Linda knows that she was lucky in that the cancer was found so quickly and that the doctor feels that it was all removed. She also knows that she will need to get her strength back after the treatments are all completed. She is not ready to let cancer get the best of her, and she will continue to fight as much as she physically and mentally can.

Authors : Jim Duffy, EzineArticles.

Thursday, April 1, 2010

5 Foods That Make You Happy

When drawing a connection between food and happiness, most of us automatically think of either decadent desserts like cake and ice cream or greasy indulgences like pizza and french fries. While most of these unhealthy treats certainly do provide a little bit of short-term happiness, they’re only a quick fix. They give you a rush of joy, but it fades quickly.

Brazil Nut

If you want to find foods that make you happy in a sustained way, you might have to give up that short-term rush and instead focus on foods that fortify your mood with healthy ingredients that act as natural equivalents of anti-depressive medications. Believe it or not, there are foods out there that can do this. Just introduce them into your diet and keep them there, and you’ll start to feel the effects.

1. Salmon: Salmon is very abundant in omega-3 fatty acids, which are among the top antidepressant ingredients in the world. No one is quite sure how it works, but study after study has shown that people who consume omega-3 fatty acids daily are much more likely to be in a good mood on a consistent basis. Other fish that have similar effects are mackerel, trout, eel, and tuna. All are known to help fight symptoms of depression from insomnia, to persistent pessimism, to low libido.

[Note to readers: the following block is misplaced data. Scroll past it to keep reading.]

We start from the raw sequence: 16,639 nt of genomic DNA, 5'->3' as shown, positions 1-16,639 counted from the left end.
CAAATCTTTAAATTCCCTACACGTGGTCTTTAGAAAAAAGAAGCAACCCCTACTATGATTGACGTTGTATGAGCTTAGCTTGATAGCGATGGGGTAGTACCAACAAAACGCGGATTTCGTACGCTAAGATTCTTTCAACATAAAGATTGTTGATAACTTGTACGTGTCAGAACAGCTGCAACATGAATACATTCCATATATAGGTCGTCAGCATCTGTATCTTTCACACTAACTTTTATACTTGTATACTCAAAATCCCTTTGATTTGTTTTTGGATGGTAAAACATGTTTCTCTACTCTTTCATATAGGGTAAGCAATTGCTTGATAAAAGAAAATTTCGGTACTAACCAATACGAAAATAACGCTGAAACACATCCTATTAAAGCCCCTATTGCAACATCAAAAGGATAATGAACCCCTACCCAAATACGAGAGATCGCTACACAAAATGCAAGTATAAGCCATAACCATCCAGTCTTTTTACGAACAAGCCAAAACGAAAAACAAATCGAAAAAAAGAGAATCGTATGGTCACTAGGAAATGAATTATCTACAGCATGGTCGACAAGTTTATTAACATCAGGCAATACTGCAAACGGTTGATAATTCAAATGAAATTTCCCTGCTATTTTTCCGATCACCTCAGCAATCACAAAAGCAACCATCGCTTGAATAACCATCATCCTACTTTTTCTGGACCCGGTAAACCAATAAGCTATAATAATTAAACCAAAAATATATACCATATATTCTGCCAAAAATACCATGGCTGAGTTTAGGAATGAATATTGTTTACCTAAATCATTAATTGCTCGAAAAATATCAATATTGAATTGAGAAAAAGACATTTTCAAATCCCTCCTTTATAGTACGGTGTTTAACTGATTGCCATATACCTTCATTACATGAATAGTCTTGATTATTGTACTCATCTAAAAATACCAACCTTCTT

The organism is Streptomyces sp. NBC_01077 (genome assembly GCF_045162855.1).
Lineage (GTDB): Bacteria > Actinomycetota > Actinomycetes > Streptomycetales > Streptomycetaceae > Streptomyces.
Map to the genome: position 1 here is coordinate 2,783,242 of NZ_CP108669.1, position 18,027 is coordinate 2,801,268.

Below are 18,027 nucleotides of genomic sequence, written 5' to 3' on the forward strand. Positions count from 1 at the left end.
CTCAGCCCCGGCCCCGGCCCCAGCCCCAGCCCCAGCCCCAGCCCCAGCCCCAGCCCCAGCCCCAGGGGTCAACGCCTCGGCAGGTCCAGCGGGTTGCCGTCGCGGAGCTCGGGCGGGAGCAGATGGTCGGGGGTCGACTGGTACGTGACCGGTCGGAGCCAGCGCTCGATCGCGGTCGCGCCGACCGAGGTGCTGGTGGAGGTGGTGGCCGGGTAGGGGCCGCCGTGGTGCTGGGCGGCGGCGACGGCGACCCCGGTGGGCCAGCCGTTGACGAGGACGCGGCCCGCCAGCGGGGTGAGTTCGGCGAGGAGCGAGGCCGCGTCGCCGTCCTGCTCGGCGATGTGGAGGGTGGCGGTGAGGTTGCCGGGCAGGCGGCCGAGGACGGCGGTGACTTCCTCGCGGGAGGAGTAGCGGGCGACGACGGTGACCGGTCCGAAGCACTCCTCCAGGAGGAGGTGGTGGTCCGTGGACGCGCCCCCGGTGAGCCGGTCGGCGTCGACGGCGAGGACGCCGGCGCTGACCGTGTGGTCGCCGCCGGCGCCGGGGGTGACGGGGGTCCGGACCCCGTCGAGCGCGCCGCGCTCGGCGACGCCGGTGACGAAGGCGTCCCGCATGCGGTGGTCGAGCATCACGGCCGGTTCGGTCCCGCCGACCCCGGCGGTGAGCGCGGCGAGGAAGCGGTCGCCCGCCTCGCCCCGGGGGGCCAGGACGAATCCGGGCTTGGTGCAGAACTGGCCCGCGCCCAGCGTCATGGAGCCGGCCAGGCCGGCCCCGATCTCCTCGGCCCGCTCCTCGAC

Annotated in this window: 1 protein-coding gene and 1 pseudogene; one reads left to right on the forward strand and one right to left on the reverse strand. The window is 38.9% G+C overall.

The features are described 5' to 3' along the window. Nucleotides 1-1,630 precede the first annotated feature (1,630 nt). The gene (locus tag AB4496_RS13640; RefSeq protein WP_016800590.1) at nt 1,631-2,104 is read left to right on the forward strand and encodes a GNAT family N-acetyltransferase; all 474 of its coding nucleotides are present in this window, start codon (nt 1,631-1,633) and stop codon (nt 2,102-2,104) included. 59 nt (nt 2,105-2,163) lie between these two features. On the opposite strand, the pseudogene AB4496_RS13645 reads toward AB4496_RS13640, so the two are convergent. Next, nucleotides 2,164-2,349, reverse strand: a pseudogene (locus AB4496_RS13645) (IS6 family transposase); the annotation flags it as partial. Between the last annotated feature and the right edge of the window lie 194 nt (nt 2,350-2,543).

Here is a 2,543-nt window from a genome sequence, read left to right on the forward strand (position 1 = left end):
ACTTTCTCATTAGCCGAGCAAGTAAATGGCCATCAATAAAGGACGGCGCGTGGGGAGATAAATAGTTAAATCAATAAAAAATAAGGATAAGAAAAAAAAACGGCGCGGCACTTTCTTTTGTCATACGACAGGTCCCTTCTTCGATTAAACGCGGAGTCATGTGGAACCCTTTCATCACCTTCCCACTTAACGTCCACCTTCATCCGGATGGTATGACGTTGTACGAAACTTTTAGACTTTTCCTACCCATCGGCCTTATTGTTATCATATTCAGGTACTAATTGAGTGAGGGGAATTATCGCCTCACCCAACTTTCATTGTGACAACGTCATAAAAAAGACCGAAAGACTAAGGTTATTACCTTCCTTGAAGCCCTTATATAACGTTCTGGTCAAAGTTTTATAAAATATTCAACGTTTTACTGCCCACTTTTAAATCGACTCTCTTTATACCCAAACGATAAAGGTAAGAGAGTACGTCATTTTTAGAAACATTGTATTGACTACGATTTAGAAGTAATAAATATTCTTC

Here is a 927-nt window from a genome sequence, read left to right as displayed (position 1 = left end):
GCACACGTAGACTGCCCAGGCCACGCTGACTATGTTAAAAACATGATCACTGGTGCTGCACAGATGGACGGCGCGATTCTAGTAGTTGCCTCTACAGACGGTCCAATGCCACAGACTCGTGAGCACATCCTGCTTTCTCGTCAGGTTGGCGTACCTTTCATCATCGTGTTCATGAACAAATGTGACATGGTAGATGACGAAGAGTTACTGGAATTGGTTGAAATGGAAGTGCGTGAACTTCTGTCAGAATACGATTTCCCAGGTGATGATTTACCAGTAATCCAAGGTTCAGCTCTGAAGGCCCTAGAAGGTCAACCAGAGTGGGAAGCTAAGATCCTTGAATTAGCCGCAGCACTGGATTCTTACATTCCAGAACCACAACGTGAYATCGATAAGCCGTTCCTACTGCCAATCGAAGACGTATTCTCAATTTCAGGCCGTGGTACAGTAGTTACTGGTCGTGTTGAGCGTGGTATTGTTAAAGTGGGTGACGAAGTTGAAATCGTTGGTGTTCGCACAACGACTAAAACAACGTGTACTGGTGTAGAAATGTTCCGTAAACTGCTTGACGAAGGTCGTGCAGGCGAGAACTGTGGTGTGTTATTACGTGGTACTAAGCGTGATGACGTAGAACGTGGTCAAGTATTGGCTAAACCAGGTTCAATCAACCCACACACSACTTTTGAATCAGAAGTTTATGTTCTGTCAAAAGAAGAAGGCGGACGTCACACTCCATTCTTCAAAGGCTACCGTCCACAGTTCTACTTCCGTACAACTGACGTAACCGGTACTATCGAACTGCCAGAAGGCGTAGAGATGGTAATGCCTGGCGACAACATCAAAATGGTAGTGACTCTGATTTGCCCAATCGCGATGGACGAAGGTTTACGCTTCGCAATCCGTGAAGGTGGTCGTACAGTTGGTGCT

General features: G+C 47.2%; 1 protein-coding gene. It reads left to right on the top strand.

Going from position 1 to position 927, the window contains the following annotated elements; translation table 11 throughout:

2. Brazil nuts:Brazil nuts; Brazil nuts are large tree nuts that originate from, you guessed it, Brazil, and they’re easy to find in any health-food store and many supermarkets. They’re thought to be among the most healthy nuts in the world. While providing all kinds of health effects including cancer prevention, they also provide abundant selenium, a mood-boosting mineral that promotes neuronal growth. Selenium is toxic when consumed in abundance, so try not to get too much. Six brazil nuts are enough to provide your daily recommended intake.

3. Molasses: Molasses is made mostly of sucrose, which is essentially pure sugar, but it also contains minerals such as vitamin B, calcium, and phosphorous. Most notably, molasses is high in uridine, which is a building block of DNA as well as a depression fighter. However, due to its high sugar content, molasses is best consumed in moderation.

4. Spinach: Contrary to popular belief, fresh spinach is one of the best-tasting leafy green vegetables in the world. In addition to containing tons of iron and a healthy dose of vegetable protein, spinach is a great source of the B-vitamin Folate, which helps the brain produce serotonin, a neurotransmitter that plays a crucial role in promoting healthy mood. And one of the best things about spinach is that it’s so versatile and simple. Add a small spinach salad to your dinner, and you’ll be in good shape.

5. Chocolate: It turns out that sweets can’t categorically be ruled out. While many desserts are just quick-fix mood enhancers, dark chocolate actually provides more than just a sugar rush. For one thing, it contains plenty of cannabinoids, which promote relaxation, and it also has a stimulant called phenyethylamine, which is the same chemical that is released when you fall in love. For the best effects, stay away from highly processed chocolate-such as that found in mass-produced candy bars-and stick with organic dark chocolate.

Author by Caterina Christakos, EzineArticles.